Gippsland is vulnerable to the impacts of a changing climate. Changes in rainfall patterns pose challenges for water supply and agriculture while higher temperatures increase the risk of large and intense bushfires. There are also serious consequences of rising sea levels for the Gippsland region.
This climate change impact statement for Gippsland, Victoria accompanies The Critical Decade report and highlights key climate change impacts and opportunities for the region:
1. Changes in rain-fall patterns pose challenges for water supply and agriculture across Gippsland. Longer dry spells will threaten livestock and crops and could reduce water quality in the catchment area. On top of this the increased frequency of intense rain events cause severe flooding which could impact on infrastructure and agriculture.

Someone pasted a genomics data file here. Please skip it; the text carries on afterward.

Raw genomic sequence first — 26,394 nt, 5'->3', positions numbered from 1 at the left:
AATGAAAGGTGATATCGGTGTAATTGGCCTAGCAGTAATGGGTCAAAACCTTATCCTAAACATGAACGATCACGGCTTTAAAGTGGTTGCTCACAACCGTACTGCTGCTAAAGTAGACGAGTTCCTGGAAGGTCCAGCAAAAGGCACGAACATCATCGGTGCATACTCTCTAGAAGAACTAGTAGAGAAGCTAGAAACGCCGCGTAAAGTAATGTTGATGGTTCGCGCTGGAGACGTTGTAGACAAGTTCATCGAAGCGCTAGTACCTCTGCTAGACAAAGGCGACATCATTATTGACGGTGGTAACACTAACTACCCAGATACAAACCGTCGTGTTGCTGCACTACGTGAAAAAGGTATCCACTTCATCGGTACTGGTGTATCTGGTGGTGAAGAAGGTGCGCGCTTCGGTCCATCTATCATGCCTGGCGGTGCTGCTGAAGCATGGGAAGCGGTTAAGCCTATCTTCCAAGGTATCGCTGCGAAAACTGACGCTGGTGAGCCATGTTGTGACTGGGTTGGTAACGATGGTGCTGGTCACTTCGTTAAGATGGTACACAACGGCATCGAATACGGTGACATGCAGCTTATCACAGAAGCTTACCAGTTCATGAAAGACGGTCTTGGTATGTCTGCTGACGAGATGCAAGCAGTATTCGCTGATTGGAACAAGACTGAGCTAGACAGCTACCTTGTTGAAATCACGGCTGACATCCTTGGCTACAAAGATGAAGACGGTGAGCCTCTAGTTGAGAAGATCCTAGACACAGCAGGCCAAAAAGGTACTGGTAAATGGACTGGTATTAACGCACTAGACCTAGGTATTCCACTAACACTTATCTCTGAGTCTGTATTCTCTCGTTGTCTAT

2. Higher temperatures and more hot days will increase the likelihood of large and intense bushfires. Days with low humidity, high winds and extreme temperatures are likely to become more common. More frequent and intense fires pose threats not only to property and human life but to water quality in catchment areas.
3. Gippsland is under particular threat from rising sea levels. The Gippsland Lakes including Ninety Mile Beach and Corner Inlet represent one of the most vulnerable coastal areas in Australia.